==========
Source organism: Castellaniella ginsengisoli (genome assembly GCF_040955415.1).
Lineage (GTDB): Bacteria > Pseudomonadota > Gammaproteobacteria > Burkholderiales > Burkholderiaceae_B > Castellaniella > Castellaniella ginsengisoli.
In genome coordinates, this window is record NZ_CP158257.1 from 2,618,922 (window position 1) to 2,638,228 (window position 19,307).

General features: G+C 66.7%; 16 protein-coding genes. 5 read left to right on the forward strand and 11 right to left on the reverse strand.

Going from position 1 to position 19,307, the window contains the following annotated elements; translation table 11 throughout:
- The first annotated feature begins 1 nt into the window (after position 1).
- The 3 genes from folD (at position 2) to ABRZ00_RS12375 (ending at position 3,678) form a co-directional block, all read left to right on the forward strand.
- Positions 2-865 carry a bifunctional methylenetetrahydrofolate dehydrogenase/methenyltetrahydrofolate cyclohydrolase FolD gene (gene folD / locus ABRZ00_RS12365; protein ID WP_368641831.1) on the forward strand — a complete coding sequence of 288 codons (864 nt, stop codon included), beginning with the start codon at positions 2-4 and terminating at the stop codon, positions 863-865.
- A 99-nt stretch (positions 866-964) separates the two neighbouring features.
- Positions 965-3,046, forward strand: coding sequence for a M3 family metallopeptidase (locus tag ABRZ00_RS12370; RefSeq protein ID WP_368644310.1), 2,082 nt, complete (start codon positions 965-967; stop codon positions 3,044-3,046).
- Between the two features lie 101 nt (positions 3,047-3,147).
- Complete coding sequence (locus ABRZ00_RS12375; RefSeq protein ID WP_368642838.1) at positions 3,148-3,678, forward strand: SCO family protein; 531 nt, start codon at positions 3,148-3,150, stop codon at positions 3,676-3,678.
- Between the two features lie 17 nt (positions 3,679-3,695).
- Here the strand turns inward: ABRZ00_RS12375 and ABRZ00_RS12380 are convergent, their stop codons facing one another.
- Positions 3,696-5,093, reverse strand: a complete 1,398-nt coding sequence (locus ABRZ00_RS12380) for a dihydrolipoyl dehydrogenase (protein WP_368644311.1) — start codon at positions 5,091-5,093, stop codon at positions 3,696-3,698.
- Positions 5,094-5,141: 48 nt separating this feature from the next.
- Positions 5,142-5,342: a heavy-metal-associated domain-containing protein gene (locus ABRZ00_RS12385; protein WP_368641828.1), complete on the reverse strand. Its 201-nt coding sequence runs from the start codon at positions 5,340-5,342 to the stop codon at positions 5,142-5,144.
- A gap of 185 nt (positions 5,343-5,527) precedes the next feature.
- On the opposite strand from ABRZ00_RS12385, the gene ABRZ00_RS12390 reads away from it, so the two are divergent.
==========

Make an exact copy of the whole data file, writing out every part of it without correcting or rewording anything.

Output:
Source organism: Castellaniella ginsengisoli (genome assembly GCF_040955415.1).
Lineage (GTDB): Bacteria > Pseudomonadota > Gammaproteobacteria > Burkholderiales > Burkholderiaceae_B > Castellaniella > Castellaniella ginsengisoli.
In genome coordinates, this window is record NZ_CP158257.1 from 2,618,922 (window position 1) to 2,638,228 (window position 19,307).

General features: G+C 66.7%; 16 protein-coding genes. 5 read left to right on the forward strand and 11 right to left on the reverse strand.

Going from position 1 to position 19,307, the window contains the following annotated elements; translation table 11 throughout:
- The first annotated feature begins 1 nt into the window (after position 1).
- The 3 genes from folD (at position 2) to ABRZ00_RS12375 (ending at position 3,678) form a co-directional block, all read left to right on the forward strand.
- Positions 2-865 carry a bifunctional methylenetetrahydrofolate dehydrogenase/methenyltetrahydrofolate cyclohydrolase FolD gene (gene folD / locus ABRZ00_RS12365; protein ID WP_368641831.1) on the forward strand — a complete coding sequence of 288 codons (864 nt, stop codon included), beginning with the start codon at positions 2-4 and terminating at the stop codon, positions 863-865.
- A 99-nt stretch (positions 866-964) separates the two neighbouring features.
- Positions 965-3,046, forward strand: coding sequence for a M3 family metallopeptidase (locus tag ABRZ00_RS12370; RefSeq protein ID WP_368644310.1), 2,082 nt, complete (start codon positions 965-967; stop codon positions 3,044-3,046).
- Between the two features lie 101 nt (positions 3,047-3,147).
- Complete coding sequence (locus ABRZ00_RS12375; RefSeq protein ID WP_368642838.1) at positions 3,148-3,678, forward strand: SCO family protein; 531 nt, start codon at positions 3,148-3,150, stop codon at positions 3,676-3,678.
- Between the two features lie 17 nt (positions 3,679-3,695).
- Here the strand turns inward: ABRZ00_RS12375 and ABRZ00_RS12380 are convergent, their stop codons facing one another.
- Positions 3,696-5,093, reverse strand: a complete 1,398-nt coding sequence (locus ABRZ00_RS12380) for a dihydrolipoyl dehydrogenase (protein WP_368644311.1) — start codon at positions 5,091-5,093, stop codon at positions 3,696-3,698.
- Positions 5,094-5,141: 48 nt separating this feature from the next.
- Positions 5,142-5,342: a heavy-metal-associated domain-containing protein gene (locus ABRZ00_RS12385; protein WP_368641828.1), complete on the reverse strand. Its 201-nt coding sequence runs from the start codon at positions 5,340-5,342 to the stop codon at positions 5,142-5,144.
- A gap of 185 nt (positions 5,343-5,527) precedes the next feature.
- On the opposite strand from ABRZ00_RS12385, the gene ABRZ00_RS12390 reads away from it, so the two are divergent.